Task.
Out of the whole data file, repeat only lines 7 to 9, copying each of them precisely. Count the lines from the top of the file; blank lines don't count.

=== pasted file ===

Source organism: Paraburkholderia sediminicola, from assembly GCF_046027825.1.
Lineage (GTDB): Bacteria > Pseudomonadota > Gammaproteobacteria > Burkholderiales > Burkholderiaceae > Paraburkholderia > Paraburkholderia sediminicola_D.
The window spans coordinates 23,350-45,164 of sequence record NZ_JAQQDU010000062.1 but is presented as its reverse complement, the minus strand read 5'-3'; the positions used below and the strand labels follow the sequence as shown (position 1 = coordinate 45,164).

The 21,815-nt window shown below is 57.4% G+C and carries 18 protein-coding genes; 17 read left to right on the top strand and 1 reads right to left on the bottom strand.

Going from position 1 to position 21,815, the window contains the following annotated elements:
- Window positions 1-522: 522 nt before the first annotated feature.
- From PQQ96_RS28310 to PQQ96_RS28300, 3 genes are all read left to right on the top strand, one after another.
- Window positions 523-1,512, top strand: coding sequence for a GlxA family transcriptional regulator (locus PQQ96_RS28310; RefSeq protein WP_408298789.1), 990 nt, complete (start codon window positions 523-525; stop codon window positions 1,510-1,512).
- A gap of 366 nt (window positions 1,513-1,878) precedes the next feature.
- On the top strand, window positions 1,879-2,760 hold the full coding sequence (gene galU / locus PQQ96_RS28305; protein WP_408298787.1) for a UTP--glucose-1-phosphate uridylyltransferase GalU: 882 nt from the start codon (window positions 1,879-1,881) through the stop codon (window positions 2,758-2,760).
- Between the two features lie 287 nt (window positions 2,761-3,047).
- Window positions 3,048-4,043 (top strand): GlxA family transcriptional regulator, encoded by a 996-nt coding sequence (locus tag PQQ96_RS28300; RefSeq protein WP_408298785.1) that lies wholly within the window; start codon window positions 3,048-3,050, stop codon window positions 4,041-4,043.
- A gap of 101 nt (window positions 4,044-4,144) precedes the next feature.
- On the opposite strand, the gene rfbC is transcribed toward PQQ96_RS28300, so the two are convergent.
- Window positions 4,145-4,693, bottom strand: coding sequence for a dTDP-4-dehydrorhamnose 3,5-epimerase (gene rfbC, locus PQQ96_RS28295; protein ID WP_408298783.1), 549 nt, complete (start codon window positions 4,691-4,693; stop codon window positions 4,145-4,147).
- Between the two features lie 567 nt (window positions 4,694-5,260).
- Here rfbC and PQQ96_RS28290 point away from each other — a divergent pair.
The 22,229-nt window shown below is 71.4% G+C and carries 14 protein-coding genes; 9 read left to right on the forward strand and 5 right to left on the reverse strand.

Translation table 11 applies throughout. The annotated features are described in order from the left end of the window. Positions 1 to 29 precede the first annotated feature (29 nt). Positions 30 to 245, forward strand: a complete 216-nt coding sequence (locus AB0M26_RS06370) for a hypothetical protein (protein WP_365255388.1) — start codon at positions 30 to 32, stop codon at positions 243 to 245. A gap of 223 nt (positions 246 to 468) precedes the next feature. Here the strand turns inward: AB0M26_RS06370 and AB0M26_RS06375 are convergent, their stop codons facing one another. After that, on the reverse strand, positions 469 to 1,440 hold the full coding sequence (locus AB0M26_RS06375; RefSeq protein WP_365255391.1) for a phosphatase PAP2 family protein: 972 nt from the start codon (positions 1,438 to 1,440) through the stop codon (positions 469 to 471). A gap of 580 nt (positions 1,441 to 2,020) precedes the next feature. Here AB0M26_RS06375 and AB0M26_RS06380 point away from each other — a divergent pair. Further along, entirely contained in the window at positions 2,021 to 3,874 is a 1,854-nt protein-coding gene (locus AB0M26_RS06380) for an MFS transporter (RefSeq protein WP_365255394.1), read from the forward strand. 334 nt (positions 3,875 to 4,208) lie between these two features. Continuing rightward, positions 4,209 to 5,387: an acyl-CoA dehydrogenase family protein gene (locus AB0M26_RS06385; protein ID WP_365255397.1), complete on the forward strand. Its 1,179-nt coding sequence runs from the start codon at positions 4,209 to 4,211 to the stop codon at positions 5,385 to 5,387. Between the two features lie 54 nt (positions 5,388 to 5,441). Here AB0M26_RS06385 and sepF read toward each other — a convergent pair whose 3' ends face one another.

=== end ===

- From PQQ96_RS28310 to PQQ96_RS28300, 3 genes are all read left to right on the top strand, one after another.
- Window positions 523-1,512, top strand: coding sequence for a GlxA family transcriptional regulator (locus PQQ96_RS28310; RefSeq protein WP_408298789.1), 990 nt, complete (start codon window positions 523-525; stop codon window positions 1,510-1,512).
- A gap of 366 nt (window positions 1,513-1,878) precedes the next feature.